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The Touchy-Feely Side of Cardiac Cell Therapy

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Review of “Importance of cell-cell contact in the therapeutic benefits of cardiosphere-derived cells” from Stem Cells by Stuart P. Atkinson

The innate renewal ability of the human heart is not sufficient to remedy the huge loss of cardiomyocytes following myocardial infarction (MI), but methods which boost cardiomyocyte renewal may have some therapeutic value. Cardiosphere‐derived cells (CDCs) have the ability to induce cardiomyocyte cell cycling in animal models [1, 2] and this may also extend to humans [3]. Many attribute classic paracrine action as the main mechanism behind this induction; effects are observed up to 6 months after transplantation although cells are not retained in the heart past 4 weeks [4]. However, physical contact of CDCs with cardiomyocytes may initiate a cascade effect within the cells, and may represent another important mechanism. Researchers from the laboratories of Eduardo Marbán (Cedars-Sinai Heart Institute, Los Angeles, California, USA) and Yucai Xie (Shanghai Jiao Tong University School of Medicine, China) have begun to investigate this mechanism, and have found that cell-to-cell contact is vitally important for cardiomyocyte proliferation [5].

Initial studies found that co-culture of neonatal rat cardiomyocytes with CDCs significantly boosted the number of proliferating cells as a function of time. This required cell contact for the optimal effect, as when the researchers co-cultured cells in transwell culture inserts to share medium but keep the cells physically apart, the percentage of proliferating cells dropped. Immunohistochemical assessment of hearts after injection of CDCs, CDC conditioned medium (CDC-CM) or vehicle into SCID mouse hearts after MI confirmed this finding. CDC injections led to the greatest number of cycling cardiomyocytes in the MI border zone, even though CDC-CM had a pronounced effect also (See Figure). Whilst the vehicle group deteriorated, CDC injection led to the preservation of cardiac function, and the functional benefit from CDC-CM injection was minimal and insignificant.

In an attempt to understand how cell contact mediates this effect, the researchers blocked Integrin signalling, known to mediate adhesion, signal transduction and cell cycle regulation [6], with special attention paid to β1 integrin due to its roles in myocardial growth and development [7]. Blocking β1 integrin with an antibody mediated a reduction in the number of proliferating cardiomyocytes in CDC co-culture, although this did not occur when cardiomyocytes were grown with CDC-CM. β1 integrin integrates with growth factors through various other signalling pathways, and use of specific inhibitors allowed the researchers to define the MEK and PI3K pathways as important to cell contact-mediated cardiomyocyte proliferation. Lastly, using antibody blocking and both in vitro and in vivo experiments, the researchers demonstrated that intact β1 integrin on cardiomyocytes, and not on CDCs, is required for the induction of proliferation.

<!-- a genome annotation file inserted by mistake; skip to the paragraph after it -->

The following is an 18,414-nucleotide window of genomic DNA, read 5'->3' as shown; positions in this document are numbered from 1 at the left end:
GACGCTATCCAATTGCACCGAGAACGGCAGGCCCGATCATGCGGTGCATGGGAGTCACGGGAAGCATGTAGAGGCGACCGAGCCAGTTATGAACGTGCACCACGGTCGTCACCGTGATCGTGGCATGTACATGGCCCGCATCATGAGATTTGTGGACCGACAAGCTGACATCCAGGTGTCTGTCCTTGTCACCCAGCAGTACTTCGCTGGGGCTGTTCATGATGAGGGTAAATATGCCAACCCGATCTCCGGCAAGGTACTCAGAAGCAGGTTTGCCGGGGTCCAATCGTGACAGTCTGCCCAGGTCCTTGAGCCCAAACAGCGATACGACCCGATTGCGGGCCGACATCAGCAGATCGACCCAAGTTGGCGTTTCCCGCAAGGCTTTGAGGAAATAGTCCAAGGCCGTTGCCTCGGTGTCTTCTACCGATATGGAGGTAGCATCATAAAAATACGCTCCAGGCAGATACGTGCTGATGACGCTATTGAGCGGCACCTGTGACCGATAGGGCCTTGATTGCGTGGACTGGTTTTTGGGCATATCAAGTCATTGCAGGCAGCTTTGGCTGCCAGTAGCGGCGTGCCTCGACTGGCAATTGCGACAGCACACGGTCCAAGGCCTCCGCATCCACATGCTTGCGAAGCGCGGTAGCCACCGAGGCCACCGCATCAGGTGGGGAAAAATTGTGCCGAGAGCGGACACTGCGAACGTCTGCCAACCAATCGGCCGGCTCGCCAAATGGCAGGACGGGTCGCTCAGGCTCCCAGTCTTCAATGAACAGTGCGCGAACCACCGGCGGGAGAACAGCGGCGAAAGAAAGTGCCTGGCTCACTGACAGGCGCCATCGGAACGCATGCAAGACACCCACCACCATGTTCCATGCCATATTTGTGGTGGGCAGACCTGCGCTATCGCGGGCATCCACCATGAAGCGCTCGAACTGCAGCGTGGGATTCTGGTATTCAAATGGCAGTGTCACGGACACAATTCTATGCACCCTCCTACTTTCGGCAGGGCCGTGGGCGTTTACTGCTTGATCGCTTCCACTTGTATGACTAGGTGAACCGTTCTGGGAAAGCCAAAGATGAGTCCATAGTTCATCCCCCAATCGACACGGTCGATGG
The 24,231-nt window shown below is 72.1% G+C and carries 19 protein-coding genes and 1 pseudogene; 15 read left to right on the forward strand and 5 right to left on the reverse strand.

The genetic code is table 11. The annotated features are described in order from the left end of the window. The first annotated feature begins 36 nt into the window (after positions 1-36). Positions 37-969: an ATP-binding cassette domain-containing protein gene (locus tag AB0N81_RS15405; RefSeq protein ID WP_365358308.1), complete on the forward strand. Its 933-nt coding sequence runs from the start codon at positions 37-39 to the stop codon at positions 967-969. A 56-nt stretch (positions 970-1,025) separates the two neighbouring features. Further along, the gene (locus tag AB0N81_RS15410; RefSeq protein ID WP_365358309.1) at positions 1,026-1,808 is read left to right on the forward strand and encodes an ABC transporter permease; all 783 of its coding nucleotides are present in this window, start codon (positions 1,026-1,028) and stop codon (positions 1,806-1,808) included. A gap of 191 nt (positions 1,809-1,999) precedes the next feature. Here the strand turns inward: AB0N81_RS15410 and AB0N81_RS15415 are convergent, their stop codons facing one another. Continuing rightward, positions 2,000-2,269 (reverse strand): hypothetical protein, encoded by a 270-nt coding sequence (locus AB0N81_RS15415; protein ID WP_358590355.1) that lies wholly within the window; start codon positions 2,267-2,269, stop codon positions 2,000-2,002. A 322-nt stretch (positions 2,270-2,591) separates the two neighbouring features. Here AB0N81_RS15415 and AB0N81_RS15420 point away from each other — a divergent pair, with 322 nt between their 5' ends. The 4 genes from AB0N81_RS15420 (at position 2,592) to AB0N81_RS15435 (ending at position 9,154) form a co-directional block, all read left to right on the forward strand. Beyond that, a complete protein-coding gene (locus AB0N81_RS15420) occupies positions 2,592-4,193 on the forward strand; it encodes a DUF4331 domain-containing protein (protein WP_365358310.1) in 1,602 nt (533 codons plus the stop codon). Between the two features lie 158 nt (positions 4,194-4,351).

This study highlights the fact that, while most studies presume that the fleeting presence of cells at sites of interest means a paracrine effect of therapeutic cells only, cell-to-cell contact is also important for therapeutic benefit. Furthermore, they identify mechanisms by which cell-to-cell contact may mediate its long term effects. The authors however do note some limitations to their study which require further research. These include the possibility of cardiac progenitor recruitment, protein stability problems in comparing the role of CDCs and CDC-CMs, and finally the identification of CDC ligands which activate β1 integrin signaling in cardiomyocytes.

Discussion

  • Is this finding relevant to other fields, such as neural cell transplantation?
  • Are key pathways conserved or cell type specific?
  • Can we mimic cell-to-cell contact through pathway modulation and improve cell transplant success?

References

  1. Cheng K, Shen D, Smith J, et al. Transplantation of platelet gel spiked with cardiosphere-derived cells boosts structural and functional benefits relative to gel transplantation alone in rats with myocardial infarction. Biomaterials 2012;33:2872-2879.
  2. Malliaras K, Li TS, Luthringer D, et al. Safety and efficacy of allogeneic cell therapy in infarcted rats transplanted with mismatched cardiosphere-derived cells. Circulation 2012;125:100-112.
  3. Makkar RR, Smith RR, Cheng K, et al. Intracoronary cardiosphere-derived cells for heart regeneration after myocardial infarction (CADUCEUS): a prospective, randomised phase 1 trial. Lancet 2012;379:895-904.
  4. Liu J, Narsinh KH, Lan F, et al. Early stem cell engraftment predicts late cardiac functional recovery: preclinical insights from molecular imaging. Circ Cardiovasc Imaging 2012;5:481-490.
  5. Xie Y, Ibrahim A, Cheng K, et al. Importance of cell-cell contact in the therapeutic benefits of cardiosphere-derived cells. Stem Cells 2014;
  6. Streuli CH and Akhtar N Signal co-operation between integrins and other receptor systems. Biochem J 2009;418:491-506.
  7. Ieda M, Tsuchihashi T, Ivey KN, et al. Cardiac fibroblasts regulate myocardial proliferation through beta1 integrin signaling. Dev Cell 2009;16:233-244.